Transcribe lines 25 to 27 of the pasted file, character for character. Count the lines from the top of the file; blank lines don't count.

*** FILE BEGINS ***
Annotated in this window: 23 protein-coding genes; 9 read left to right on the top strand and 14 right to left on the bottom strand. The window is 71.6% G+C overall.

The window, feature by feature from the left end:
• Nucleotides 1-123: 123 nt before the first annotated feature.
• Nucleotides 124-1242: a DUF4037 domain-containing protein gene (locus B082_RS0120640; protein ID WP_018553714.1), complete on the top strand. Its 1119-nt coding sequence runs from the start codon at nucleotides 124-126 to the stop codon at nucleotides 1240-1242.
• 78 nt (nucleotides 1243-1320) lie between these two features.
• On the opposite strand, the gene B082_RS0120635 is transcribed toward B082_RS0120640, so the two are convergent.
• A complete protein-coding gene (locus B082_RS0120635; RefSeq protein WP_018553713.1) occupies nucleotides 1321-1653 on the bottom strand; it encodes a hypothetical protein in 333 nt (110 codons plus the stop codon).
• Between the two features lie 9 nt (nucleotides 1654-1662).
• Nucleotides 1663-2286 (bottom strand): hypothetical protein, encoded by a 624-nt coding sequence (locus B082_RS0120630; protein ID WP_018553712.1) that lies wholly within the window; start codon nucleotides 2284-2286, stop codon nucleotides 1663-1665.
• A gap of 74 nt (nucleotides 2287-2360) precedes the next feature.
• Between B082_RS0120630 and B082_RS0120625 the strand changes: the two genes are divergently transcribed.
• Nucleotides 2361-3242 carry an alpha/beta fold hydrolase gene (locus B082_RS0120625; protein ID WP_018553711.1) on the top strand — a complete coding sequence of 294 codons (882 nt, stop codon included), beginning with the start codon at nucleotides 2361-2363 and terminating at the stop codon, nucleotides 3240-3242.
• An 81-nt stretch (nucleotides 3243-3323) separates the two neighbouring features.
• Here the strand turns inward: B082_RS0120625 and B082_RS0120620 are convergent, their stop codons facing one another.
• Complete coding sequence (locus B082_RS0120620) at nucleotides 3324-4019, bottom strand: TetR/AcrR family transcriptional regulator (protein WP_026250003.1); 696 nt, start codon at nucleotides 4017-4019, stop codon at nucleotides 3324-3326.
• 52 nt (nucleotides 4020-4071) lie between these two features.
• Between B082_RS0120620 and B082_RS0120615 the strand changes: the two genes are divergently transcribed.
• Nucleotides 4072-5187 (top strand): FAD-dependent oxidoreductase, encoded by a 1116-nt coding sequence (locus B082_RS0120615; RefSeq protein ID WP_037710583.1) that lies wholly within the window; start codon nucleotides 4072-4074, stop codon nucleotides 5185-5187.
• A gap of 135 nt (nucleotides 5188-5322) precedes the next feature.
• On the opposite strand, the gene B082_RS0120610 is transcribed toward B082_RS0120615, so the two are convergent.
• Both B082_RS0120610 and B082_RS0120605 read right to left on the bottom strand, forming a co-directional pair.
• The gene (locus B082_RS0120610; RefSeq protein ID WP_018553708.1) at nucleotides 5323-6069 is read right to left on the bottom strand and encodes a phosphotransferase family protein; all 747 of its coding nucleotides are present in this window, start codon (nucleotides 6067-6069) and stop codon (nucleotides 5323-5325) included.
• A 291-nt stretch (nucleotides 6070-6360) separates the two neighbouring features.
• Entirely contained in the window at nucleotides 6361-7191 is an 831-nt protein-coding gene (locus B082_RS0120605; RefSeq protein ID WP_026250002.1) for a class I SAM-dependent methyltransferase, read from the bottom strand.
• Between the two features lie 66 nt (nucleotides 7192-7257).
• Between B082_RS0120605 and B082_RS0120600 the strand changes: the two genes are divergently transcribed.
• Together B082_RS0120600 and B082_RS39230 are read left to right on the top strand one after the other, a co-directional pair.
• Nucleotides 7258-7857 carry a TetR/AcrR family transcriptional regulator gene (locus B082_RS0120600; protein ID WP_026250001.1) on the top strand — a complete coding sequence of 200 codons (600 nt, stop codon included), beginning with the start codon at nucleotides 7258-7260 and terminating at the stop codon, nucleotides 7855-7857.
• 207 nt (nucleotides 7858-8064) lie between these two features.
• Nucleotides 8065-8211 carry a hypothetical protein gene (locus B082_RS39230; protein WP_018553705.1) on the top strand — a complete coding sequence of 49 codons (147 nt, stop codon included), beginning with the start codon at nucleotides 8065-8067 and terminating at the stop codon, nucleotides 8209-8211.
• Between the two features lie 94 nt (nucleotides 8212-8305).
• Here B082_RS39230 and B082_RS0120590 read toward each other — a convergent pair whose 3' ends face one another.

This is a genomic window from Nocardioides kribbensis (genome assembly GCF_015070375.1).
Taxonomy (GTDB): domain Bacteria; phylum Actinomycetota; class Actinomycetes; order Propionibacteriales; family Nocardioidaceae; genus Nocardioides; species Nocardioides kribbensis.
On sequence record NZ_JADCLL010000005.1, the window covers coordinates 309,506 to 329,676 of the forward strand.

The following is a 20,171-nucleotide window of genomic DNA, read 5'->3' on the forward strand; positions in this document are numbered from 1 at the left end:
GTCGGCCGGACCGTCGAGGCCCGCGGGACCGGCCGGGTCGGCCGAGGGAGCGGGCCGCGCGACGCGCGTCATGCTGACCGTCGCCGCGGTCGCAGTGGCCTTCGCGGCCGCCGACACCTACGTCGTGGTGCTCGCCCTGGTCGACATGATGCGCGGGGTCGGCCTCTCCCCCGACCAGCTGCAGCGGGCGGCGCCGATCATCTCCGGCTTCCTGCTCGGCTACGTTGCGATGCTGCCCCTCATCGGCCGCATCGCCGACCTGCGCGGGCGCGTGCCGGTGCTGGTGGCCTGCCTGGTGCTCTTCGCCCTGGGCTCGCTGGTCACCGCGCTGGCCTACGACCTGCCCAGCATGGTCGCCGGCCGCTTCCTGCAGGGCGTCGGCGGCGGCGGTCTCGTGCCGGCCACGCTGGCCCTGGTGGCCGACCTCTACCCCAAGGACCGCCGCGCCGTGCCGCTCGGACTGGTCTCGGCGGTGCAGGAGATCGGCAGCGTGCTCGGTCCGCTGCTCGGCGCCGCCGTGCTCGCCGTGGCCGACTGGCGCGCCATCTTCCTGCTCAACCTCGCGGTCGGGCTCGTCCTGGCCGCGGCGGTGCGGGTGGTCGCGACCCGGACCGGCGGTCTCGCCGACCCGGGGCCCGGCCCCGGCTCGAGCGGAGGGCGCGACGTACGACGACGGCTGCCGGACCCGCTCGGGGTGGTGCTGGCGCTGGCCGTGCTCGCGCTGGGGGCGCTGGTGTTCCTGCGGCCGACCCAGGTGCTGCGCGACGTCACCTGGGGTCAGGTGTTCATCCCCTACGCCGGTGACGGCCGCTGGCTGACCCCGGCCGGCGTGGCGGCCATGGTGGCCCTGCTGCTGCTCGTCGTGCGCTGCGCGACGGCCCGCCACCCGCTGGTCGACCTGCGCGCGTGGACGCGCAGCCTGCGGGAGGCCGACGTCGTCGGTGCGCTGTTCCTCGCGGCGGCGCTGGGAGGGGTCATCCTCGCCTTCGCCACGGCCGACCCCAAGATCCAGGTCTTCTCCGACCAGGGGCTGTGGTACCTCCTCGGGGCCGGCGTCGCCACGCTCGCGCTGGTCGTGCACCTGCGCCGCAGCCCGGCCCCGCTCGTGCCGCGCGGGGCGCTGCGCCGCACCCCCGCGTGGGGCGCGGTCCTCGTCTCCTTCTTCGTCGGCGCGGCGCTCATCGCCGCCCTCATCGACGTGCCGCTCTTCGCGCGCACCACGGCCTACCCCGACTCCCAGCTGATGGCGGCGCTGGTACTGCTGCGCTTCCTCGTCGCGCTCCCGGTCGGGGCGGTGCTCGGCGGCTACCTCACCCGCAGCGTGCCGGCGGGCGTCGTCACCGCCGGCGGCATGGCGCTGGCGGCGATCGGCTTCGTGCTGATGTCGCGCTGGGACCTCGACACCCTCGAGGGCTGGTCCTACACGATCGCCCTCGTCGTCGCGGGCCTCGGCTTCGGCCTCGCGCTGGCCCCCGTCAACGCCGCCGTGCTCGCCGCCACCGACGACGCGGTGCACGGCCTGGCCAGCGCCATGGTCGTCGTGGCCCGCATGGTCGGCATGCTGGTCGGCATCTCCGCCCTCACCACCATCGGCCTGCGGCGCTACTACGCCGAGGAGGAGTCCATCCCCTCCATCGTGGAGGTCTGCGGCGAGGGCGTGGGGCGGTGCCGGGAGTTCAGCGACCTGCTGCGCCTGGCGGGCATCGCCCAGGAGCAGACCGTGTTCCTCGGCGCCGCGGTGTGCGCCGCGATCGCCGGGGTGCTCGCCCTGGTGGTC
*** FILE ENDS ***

• Between the two features lie 66 nt (nucleotides 7192-7257).
• Between B082_RS0120605 and B082_RS0120600 the strand changes: the two genes are divergently transcribed.
• Together B082_RS0120600 and B082_RS39230 are read left to right on the top strand one after the other, a co-directional pair.